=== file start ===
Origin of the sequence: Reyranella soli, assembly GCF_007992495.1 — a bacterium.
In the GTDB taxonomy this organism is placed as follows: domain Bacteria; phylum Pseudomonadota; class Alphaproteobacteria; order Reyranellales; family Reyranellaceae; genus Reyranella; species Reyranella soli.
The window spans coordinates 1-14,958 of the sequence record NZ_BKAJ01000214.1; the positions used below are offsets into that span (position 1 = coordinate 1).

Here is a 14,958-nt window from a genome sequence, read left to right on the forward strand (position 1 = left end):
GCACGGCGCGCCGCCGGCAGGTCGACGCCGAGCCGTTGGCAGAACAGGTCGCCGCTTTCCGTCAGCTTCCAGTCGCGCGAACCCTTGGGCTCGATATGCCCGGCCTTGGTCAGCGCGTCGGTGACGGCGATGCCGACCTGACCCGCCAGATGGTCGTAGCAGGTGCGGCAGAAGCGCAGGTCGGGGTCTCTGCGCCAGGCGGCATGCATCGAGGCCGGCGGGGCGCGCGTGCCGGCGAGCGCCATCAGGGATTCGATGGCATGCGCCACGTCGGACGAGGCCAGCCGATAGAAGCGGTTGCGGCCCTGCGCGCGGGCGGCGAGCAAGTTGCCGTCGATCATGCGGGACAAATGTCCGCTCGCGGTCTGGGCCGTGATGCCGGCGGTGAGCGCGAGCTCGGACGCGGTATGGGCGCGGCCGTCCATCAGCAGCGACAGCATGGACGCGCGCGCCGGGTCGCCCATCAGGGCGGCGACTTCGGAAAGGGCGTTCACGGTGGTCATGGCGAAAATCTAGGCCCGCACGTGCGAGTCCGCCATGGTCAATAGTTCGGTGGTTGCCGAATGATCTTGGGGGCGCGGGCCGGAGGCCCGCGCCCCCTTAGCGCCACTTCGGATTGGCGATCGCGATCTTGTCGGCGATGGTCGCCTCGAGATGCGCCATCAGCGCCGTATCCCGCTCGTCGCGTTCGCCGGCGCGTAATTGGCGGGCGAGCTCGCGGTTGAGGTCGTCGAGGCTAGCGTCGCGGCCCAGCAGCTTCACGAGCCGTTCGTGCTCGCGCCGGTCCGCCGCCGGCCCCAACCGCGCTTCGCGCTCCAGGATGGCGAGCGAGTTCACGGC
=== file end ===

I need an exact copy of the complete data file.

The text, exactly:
Origin of the sequence: Reyranella soli, assembly GCF_007992495.1 — a bacterium.
In the GTDB taxonomy this organism is placed as follows: domain Bacteria; phylum Pseudomonadota; class Alphaproteobacteria; order Reyranellales; family Reyranellaceae; genus Reyranella; species Reyranella soli.
The window spans coordinates 1-14,958 of the sequence record NZ_BKAJ01000214.1; the positions used below are offsets into that span (position 1 = coordinate 1).

Here is a 14,958-nt window from a genome sequence, read left to right on the forward strand (position 1 = left end):
GCACGGCGCGCCGCCGGCAGGTCGACGCCGAGCCGTTGGCAGAACAGGTCGCCGCTTTCCGTCAGCTTCCAGTCGCGCGAACCCTTGGGCTCGATATGCCCGGCCTTGGTCAGCGCGTCGGTGACGGCGATGCCGACCTGACCCGCCAGATGGTCGTAGCAGGTGCGGCAGAAGCGCAGGTCGGGGTCTCTGCGCCAGGCGGCATGCATCGAGGCCGGCGGGGCGCGCGTGCCGGCGAGCGCCATCAGGGATTCGATGGCATGCGCCACGTCGGACGAGGCCAGCCGATAGAAGCGGTTGCGGCCCTGCGCGCGGGCGGCGAGCAAGTTGCCGTCGATCATGCGGGACAAATGTCCGCTCGCGGTCTGGGCCGTGATGCCGGCGGTGAGCGCGAGCTCGGACGCGGTATGGGCGCGGCCGTCCATCAGCAGCGACAGCATGGACGCGCGCGCCGGGTCGCCCATCAGGGCGGCGACTTCGGAAAGGGCGTTCACGGTGGTCATGGCGAAAATCTAGGCCCGCACGTGCGAGTCCGCCATGGTCAATAGTTCGGTGGTTGCCGAATGATCTTGGGGGCGCGGGCCGGAGGCCCGCGCCCCCTTAGCGCCACTTCGGATTGGCGATCGCGATCTTGTCGGCGATGGTCGCCTCGAGATGCGCCATCAGCGCCGTATCCCGCTCGTCGCGTTCGCCGGCGCGTAATTGGCGGGCGAGCTCGCGGTTGAGGTCGTCGAGGCTAGCGTCGCGGCCCAGCAGCTTCACGAGCCGTTCGTGCTCGCGCCGGTCCGCCGCCGGCCCCAACCGCGCTTCGCGCTCCAGGATGGCGAGCGAGTTCACGGC